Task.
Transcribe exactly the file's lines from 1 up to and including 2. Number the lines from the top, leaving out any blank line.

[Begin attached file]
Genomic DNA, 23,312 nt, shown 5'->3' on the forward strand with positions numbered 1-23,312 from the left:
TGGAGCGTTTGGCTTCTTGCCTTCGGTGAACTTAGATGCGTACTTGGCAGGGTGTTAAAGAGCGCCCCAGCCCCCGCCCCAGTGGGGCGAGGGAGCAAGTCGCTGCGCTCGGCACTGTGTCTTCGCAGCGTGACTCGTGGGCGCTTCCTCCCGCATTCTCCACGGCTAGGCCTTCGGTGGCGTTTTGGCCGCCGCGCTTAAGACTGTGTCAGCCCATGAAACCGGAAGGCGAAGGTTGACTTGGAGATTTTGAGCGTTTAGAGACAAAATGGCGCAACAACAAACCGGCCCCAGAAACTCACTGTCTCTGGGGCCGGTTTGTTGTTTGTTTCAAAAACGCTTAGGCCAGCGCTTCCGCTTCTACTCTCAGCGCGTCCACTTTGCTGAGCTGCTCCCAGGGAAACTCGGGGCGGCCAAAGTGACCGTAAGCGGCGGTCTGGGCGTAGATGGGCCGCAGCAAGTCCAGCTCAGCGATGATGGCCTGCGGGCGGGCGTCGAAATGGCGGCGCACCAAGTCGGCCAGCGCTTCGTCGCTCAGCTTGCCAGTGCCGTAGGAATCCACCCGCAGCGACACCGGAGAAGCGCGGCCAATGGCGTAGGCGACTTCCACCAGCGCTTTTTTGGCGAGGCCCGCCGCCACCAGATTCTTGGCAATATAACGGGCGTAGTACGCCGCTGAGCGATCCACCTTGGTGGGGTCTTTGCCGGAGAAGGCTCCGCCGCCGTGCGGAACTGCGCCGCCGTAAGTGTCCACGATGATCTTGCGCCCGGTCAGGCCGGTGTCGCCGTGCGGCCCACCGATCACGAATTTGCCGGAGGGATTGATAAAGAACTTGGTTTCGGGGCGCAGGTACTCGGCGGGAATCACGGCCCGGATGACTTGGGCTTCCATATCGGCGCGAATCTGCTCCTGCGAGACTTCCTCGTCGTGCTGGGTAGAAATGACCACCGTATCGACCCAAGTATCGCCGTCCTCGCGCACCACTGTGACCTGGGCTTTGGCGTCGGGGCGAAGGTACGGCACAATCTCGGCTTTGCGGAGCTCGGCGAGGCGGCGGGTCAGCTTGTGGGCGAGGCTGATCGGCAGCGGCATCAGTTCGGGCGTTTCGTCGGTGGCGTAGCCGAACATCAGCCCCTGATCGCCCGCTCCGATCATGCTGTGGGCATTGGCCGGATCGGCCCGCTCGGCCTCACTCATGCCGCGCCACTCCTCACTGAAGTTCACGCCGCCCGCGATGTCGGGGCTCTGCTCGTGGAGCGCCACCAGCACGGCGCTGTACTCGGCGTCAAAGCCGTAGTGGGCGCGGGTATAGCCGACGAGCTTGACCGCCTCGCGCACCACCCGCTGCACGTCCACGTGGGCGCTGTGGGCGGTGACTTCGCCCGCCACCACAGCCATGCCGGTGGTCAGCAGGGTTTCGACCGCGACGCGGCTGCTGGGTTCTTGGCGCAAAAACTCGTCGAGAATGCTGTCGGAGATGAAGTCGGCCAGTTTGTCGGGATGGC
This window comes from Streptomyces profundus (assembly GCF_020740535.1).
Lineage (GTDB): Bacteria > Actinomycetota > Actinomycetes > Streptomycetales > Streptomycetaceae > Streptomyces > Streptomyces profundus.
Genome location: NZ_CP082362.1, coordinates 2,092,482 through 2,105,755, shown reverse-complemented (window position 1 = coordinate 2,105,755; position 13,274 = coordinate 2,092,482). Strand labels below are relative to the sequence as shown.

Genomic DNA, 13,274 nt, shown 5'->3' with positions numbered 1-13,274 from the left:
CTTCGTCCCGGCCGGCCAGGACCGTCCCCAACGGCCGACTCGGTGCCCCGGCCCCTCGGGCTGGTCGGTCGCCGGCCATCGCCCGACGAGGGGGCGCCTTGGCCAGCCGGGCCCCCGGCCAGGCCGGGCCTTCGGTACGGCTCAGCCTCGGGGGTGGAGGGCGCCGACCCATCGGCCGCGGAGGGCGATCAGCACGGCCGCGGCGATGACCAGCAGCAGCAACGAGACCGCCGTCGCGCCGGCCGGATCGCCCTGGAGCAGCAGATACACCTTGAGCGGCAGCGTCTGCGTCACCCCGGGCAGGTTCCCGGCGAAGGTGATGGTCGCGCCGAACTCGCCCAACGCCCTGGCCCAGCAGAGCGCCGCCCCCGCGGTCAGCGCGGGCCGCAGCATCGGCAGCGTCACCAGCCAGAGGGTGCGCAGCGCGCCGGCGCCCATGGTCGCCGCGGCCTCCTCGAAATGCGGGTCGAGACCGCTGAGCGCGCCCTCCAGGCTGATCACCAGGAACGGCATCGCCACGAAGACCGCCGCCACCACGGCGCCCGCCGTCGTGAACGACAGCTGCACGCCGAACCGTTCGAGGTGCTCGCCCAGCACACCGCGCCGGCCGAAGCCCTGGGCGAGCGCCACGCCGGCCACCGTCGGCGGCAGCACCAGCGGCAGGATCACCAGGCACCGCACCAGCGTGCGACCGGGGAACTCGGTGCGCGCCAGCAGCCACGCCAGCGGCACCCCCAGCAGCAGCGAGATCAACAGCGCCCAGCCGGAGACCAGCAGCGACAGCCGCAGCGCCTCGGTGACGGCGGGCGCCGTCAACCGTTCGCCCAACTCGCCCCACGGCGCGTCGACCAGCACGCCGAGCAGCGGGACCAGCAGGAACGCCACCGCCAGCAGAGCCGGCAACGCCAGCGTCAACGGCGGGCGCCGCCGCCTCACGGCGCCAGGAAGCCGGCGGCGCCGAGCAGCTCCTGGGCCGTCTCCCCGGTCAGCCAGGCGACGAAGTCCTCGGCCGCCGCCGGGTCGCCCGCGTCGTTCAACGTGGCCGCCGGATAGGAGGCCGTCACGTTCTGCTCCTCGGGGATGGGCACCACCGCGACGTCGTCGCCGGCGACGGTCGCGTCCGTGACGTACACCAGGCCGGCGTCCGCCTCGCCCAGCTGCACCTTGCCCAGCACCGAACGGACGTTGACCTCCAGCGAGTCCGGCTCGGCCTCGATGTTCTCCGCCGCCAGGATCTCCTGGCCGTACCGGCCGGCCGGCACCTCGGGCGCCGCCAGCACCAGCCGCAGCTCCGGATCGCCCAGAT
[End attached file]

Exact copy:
Genomic DNA, 23,312 nt, shown 5'->3' on the forward strand with positions numbered 1-23,312 from the left:
TGGAGCGTTTGGCTTCTTGCCTTCGGTGAACTTAGATGCGTACTTGGCAGGGTGTTAAAGAGCGCCCCAGCCCCCGCCCCAGTGGGGCGAGGGAGCAAGTCGCTGCGCTCGGCACTGTGTCTTCGCAGCGTGACTCGTGGGCGCTTCCTCCCGCATTCTCCACGGCTAGGCCTTCGGTGGCGTTTTGGCCGCCGCGCTTAAGACTGTGTCAGCCCATGAAACCGGAAGGCGAAGGTTGACTTGGAGATTTTGAGCGTTTAGAGACAAAATGGCGCAACAACAAACCGGCCCCAGAAACTCACTGTCTCTGGGGCCGGTTTGTTGTTTGTTTCAAAAACGCTTAGGCCAGCGCTTCCGCTTCTACTCTCAGCGCGTCCACTTTGCTGAGCTGCTCCCAGGGAAACTCGGGGCGGCCAAAGTGACCGTAAGCGGCGGTCTGGGCGTAGATGGGCCGCAGCAAGTCCAGCTCAGCGATGATGGCCTGCGGGCGGGCGTCGAAATGGCGGCGCACCAAGTCGGCCAGCGCTTCGTCGCTCAGCTTGCCAGTGCCGTAGGAATCCACCCGCAGCGACACCGGAGAAGCGCGGCCAATGGCGTAGGCGACTTCCACCAGCGCTTTTTTGGCGAGGCCCGCCGCCACCAGATTCTTGGCAATATAACGGGCGTAGTACGCCGCTGAGCGATCCACCTTGGTGGGGTCTTTGCCGGAGAAGGCTCCGCCGCCGTGCGGAACTGCGCCGCCGTAAGTGTCCACGATGATCTTGCGCCCGGTCAGGCCGGTGTCGCCGTGCGGCCCACCGATCACGAATTTGCCGGAGGGATTGATAAAGAACTTGGTTTCGGGGCGCAGGTACTCGGCGGGAATCACGGCCCGGATGACTTGGGCTTCCATATCGGCGCGAATCTGCTCCTGCGAGACTTCCTCGTCGTGCTGGGTAGAAATGACCACCGTATCGACCCAAGTATCGCCGTCCTCGCGCACCACTGTGACCTGGGCTTTGGCGTCGGGGCGAAGGTACGGCACAATCTCGGCTTTGCGGAGCTCGGCGAGGCGGCGGGTCAGCTTGTGGGCGAGGCTGATCGGCAGCGGCATCAGTTCGGGCGTTTCGTCGGTGGCGTAGCCGAACATCAGCCCCTGATCGCCCGCTCCGATCATGCTGTGGGCATTGGCCGGATCGGCCCGCTCGGCCTCACTCATGCCGCGCCACTCCTCACTGAAGTTCACGCCGCCCGCGATGTCGGGGCTCTGCTCGTGGAGCGCCACCAGCACGGCGCTGTACTCGGCGTCAAAGCCGTAGTGGGCGCGGGTATAGCCGACGAGCTTGACCGCCTCGCGCACCACCCGCTGCACGTCCACGTGGGCGCTGTGGGCGGTGACTTCGCCCGCCACCACAGCCATGCCGGTGGTCAGCAGGGTTTCGACCGCGACGCGGCTGCTGGGTTCTTGGCGCAAAAACTCGTCGAGAATGCTGTCGGAGATGAAGTCGGCCAGTTTGTCGGGATGGC